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Keywords:

  • bone marrow;
  • T-cell lymphoma;
  • immunohistochemistry;
  • T-cell leukaemia

Summary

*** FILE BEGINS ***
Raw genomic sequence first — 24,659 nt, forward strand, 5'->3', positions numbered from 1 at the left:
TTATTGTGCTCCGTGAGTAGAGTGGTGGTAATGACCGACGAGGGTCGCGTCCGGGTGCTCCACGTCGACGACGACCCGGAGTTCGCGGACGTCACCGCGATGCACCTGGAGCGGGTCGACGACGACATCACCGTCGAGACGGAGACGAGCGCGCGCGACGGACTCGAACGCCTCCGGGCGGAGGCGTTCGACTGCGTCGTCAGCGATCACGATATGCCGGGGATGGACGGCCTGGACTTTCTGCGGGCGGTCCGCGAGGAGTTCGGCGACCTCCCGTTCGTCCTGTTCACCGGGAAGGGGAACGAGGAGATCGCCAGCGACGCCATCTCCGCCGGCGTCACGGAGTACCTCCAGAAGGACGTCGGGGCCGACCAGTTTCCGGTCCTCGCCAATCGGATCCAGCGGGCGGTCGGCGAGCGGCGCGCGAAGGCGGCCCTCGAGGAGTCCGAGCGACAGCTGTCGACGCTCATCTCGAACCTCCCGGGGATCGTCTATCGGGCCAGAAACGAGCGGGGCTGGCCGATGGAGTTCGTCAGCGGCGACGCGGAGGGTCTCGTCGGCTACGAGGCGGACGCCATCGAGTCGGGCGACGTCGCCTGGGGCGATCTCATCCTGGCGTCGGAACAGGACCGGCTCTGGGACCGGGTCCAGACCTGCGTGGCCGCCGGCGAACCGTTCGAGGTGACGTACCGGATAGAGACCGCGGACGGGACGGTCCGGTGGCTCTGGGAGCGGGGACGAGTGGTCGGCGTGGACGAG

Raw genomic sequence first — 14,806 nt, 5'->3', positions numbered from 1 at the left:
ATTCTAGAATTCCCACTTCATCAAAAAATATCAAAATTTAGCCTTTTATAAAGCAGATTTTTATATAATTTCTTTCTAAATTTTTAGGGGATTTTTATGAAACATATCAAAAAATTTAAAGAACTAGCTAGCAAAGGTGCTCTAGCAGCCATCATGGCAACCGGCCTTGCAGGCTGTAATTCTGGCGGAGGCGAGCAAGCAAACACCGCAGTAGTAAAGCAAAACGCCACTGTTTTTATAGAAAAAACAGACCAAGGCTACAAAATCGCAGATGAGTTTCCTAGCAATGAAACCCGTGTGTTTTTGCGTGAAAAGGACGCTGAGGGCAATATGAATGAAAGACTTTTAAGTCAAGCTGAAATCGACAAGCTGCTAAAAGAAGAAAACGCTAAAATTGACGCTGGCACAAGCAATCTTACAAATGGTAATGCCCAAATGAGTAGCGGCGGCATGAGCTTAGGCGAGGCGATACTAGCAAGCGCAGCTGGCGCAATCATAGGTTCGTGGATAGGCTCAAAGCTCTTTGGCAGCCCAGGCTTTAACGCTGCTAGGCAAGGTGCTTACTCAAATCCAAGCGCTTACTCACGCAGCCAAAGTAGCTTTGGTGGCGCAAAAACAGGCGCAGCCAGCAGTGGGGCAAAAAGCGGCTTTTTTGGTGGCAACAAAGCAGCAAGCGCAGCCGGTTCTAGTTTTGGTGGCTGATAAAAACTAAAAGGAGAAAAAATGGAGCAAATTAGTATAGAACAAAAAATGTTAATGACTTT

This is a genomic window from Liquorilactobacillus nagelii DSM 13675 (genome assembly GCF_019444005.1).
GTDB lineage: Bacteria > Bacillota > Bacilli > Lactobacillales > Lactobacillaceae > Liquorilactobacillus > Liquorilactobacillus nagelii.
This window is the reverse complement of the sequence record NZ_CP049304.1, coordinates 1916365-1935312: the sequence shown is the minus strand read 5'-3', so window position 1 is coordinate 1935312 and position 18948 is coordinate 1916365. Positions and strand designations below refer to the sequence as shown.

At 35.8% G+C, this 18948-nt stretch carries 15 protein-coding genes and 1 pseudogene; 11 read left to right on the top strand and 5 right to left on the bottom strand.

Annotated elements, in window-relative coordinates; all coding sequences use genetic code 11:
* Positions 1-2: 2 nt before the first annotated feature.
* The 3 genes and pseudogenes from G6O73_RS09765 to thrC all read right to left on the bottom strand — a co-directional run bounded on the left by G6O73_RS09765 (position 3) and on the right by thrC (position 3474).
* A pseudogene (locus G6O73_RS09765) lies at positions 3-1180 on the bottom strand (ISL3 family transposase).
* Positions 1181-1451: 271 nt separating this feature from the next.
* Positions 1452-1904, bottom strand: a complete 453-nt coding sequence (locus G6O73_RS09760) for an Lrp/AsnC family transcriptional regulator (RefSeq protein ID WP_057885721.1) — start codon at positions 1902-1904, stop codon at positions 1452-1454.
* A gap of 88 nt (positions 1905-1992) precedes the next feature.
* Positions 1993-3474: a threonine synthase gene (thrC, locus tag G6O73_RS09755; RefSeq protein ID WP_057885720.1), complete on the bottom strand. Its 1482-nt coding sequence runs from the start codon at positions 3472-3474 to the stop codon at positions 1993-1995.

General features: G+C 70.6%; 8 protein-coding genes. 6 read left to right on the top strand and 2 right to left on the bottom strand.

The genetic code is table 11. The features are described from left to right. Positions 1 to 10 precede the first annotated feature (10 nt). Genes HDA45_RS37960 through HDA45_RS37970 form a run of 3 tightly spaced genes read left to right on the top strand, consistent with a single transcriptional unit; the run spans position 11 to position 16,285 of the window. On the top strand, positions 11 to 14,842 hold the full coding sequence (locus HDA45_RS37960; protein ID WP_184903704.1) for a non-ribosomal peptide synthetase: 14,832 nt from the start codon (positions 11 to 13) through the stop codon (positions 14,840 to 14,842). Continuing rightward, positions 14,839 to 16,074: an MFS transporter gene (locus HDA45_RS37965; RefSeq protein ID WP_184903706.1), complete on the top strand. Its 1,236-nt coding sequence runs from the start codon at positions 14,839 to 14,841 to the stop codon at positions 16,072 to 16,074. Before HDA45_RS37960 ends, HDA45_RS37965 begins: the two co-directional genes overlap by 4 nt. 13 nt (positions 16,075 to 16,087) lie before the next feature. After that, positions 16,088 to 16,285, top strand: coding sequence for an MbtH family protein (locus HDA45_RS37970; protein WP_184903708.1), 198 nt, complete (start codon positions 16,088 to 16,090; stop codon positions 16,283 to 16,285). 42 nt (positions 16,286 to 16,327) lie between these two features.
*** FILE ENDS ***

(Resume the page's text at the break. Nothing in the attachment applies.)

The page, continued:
Peripheral T-cell lymphomas (PTCL) account for 10–15% of all lymphoproliferative disorders in the western hemisphere. In PTCL, bone marrow biopsy is performed to establish the diagnosis, rule out other pathology, assess the extent of disease and monitor treatment response. The frequency and histology of bone marrow involvement varies greatly between different clinicopathological entities recognized by the World Health Organisation (WHO) classification, reflecting the differences in the underlying biology. Some lymphomas, such as angioimmunoblastic T-cell lymphoma, show nodular and/or interstitial pattern of infiltration with accompanying reactive changes. Others, including hepatosplenic T-cell lymphoma and large granular lymphocyte leukaemia, are characterized by intrasinusoidal infiltration. In many instances the pathological features are subtle and immunohistochemical and molecular studies are required for the diagnosis. Histological appearances may overlap with a variety of reactive T-cell proliferations and other malignancies. Furthermore PTCL frequently induce secondary changes in the marrow that may obscure the neoplastic infiltrate. The diagnosis often requires critical integration of the information obtained from clinical features, peripheral blood, bone marrow aspirate and biopsy findings. In this article we review the histopathology of bone marrow biopsy in PTCL within the context of the new WHO classification.